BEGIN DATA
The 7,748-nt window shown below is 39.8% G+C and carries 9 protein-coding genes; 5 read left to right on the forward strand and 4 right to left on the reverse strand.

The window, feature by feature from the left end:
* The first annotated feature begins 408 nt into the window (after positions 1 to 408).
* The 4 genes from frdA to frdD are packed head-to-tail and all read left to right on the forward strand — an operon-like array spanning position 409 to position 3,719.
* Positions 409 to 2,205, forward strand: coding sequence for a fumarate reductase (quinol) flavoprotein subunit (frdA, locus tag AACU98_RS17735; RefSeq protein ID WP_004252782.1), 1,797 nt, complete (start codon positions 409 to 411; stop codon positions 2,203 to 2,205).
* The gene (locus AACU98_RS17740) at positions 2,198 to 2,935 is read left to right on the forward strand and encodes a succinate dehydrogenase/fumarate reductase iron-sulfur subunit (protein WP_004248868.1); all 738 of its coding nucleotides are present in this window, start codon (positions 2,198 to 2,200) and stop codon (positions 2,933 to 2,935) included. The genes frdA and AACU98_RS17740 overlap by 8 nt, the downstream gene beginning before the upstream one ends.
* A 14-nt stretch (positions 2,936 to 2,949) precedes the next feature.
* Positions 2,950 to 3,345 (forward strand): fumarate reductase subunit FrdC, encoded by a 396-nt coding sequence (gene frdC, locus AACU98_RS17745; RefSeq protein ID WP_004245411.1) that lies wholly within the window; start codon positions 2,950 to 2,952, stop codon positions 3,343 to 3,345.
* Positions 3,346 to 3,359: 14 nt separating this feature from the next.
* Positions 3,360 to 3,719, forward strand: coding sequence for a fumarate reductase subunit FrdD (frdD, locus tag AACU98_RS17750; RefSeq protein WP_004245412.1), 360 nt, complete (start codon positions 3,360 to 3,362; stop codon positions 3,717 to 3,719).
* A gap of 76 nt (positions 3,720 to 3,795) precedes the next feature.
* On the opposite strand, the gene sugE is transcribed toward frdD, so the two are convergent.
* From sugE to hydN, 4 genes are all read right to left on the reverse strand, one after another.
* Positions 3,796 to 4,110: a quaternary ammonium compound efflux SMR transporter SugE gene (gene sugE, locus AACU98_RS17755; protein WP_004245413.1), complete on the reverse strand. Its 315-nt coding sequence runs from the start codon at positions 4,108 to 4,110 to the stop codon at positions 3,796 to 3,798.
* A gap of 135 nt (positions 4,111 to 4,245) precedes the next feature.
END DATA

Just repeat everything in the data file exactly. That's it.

The 7,748-nt window shown below is 39.8% G+C and carries 9 protein-coding genes; 5 read left to right on the forward strand and 4 right to left on the reverse strand.

The window, feature by feature from the left end:
* The first annotated feature begins 408 nt into the window (after positions 1 to 408).
* The 4 genes from frdA to frdD are packed head-to-tail and all read left to right on the forward strand — an operon-like array spanning position 409 to position 3,719.
* Positions 409 to 2,205, forward strand: coding sequence for a fumarate reductase (quinol) flavoprotein subunit (frdA, locus tag AACU98_RS17735; RefSeq protein ID WP_004252782.1), 1,797 nt, complete (start codon positions 409 to 411; stop codon positions 2,203 to 2,205).
* The gene (locus AACU98_RS17740) at positions 2,198 to 2,935 is read left to right on the forward strand and encodes a succinate dehydrogenase/fumarate reductase iron-sulfur subunit (protein WP_004248868.1); all 738 of its coding nucleotides are present in this window, start codon (positions 2,198 to 2,200) and stop codon (positions 2,933 to 2,935) included. The genes frdA and AACU98_RS17740 overlap by 8 nt, the downstream gene beginning before the upstream one ends.
* A 14-nt stretch (positions 2,936 to 2,949) precedes the next feature.
* Positions 2,950 to 3,345 (forward strand): fumarate reductase subunit FrdC, encoded by a 396-nt coding sequence (gene frdC, locus AACU98_RS17745; RefSeq protein ID WP_004245411.1) that lies wholly within the window; start codon positions 2,950 to 2,952, stop codon positions 3,343 to 3,345.
* Positions 3,346 to 3,359: 14 nt separating this feature from the next.
* Positions 3,360 to 3,719, forward strand: coding sequence for a fumarate reductase subunit FrdD (frdD, locus tag AACU98_RS17750; RefSeq protein WP_004245412.1), 360 nt, complete (start codon positions 3,360 to 3,362; stop codon positions 3,717 to 3,719).
* A gap of 76 nt (positions 3,720 to 3,795) precedes the next feature.
* On the opposite strand, the gene sugE is transcribed toward frdD, so the two are convergent.
* From sugE to hydN, 4 genes are all read right to left on the reverse strand, one after another.
* Positions 3,796 to 4,110: a quaternary ammonium compound efflux SMR transporter SugE gene (gene sugE, locus AACU98_RS17755; protein WP_004245413.1), complete on the reverse strand. Its 315-nt coding sequence runs from the start codon at positions 4,108 to 4,110 to the stop codon at positions 3,796 to 3,798.
* A gap of 135 nt (positions 4,111 to 4,245) precedes the next feature.